I hope that people will not be dissuaded from pursuing pain research because of current funding levels. In my experience over several decades, funding goes up and down—that has always been true. What will happen in the future is hard to say, but I think that ultimately the importance of the work will win out, and medical research will continue to be supported. There will be opportunities, especially for individuals who are very creative. I have been lucky to meet many of the young scientists who are getting into the field, and I am always impressed at their extraordinary talent and creativity. That is what will lead to success in understanding biology and in advancing therapies.
Finally, it’s very important to keep patients in mind. Their experience should guide the questions we ask. People starting out in the field should talk with clinicians, ask them what the problems are that patients face, and really try to understand that and allow that information to guide what they do in the laboratory. Understanding how fundamental information coming from the lab may ultimately be relevant to humans will elevate the importance of preclinical work.
Thank you for sharing your thoughts about pain research with the PRF community.
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Navratilova E, Porreca F
Nat Neurosci. 2014 Oct; 17(10):1304-1312.
Borsook D, Hargreaves R, Bountra C, Porreca F
Sci Transl Med. 2014 Aug 13; 6(249):249sr3.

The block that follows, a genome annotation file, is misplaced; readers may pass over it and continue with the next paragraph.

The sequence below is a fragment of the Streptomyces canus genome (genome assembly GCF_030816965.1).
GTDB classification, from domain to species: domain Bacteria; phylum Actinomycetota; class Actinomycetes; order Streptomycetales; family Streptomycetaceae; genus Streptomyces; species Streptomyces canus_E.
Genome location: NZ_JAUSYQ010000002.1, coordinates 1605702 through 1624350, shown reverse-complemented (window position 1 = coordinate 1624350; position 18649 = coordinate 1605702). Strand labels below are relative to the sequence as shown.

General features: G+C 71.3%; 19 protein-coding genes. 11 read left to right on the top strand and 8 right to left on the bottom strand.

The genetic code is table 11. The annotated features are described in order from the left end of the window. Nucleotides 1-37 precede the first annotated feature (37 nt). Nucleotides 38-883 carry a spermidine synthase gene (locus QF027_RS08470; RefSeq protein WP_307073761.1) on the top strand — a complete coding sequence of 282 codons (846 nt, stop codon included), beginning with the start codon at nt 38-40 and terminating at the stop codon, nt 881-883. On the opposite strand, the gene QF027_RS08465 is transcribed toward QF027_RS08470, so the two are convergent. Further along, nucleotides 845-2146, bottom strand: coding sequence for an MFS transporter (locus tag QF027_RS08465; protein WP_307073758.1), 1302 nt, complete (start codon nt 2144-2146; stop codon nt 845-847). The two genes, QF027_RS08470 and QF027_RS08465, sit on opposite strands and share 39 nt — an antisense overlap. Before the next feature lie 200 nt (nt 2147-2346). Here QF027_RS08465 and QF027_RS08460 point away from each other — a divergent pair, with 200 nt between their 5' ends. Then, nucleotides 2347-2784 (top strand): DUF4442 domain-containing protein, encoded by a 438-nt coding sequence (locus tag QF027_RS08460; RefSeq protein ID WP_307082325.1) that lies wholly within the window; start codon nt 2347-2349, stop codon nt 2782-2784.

Xie JY, Qu C, Patwardhan A, Ossipov MH, Navratilova E, Becerra L, Borsook D, Porreca F
Pain. 2014 Aug;155(8):1659-66.
Ossipov MH, Morimura K, Porreca F
Curr Opin Support Palliat Care. 2014 Jun; 8(2):143-51.
Felice M D, Eyde N, Dodick D, Dussor GO, Ossipov MH, Fields HL, Porreca F
Ann Neurol. 2013 Aug; 74(2):257-65.
Navratilova E, Xie JY, Okun A, Qu C, Eyde N, Ci S, Ossipov MH, King T, Fields HL, Porreca F
Proc Natl Acad Sci U S A. 2012 Dec 11; 109(50):20709-13.
Felice M D, Sanoja R, Wang R, Vera-Portocarrero L, Oyarzo J, King T, Ossipov MH, Vanderah TW, Lai J, Dussor GO, Fields HL, Price TJ, Porreca F
Pain. 2011 Dec; 152(12):2701-9.
Felice M D, Ossipov MH, Wang R, Dussor G, Lai J, Meng ID, Chichorro J, Andrews JS, Rakhit S, Maddaford S, Dodick D, Porreca F
Brain. 2010 Aug; 133(Pt 8):2475-88.
Felice M D, Ossipov MH, Wang R, Lai J, Chichorro J, Meng I, Dodick DW, Vanderah TW, Dussor G, Porreca F
Ann Neurol. 2010 Mar; 67(3):325-37.
King T, Vera-Portocarrero L, Gutierrez T, Vanderah TW, Dussor G, Lai J, Fields HL, Porreca F
Nat Neurosci. 2009 Nov; 12(11):1364-6.
Other Forum Interviews with PRF’s 2014-2015 Science Advisors: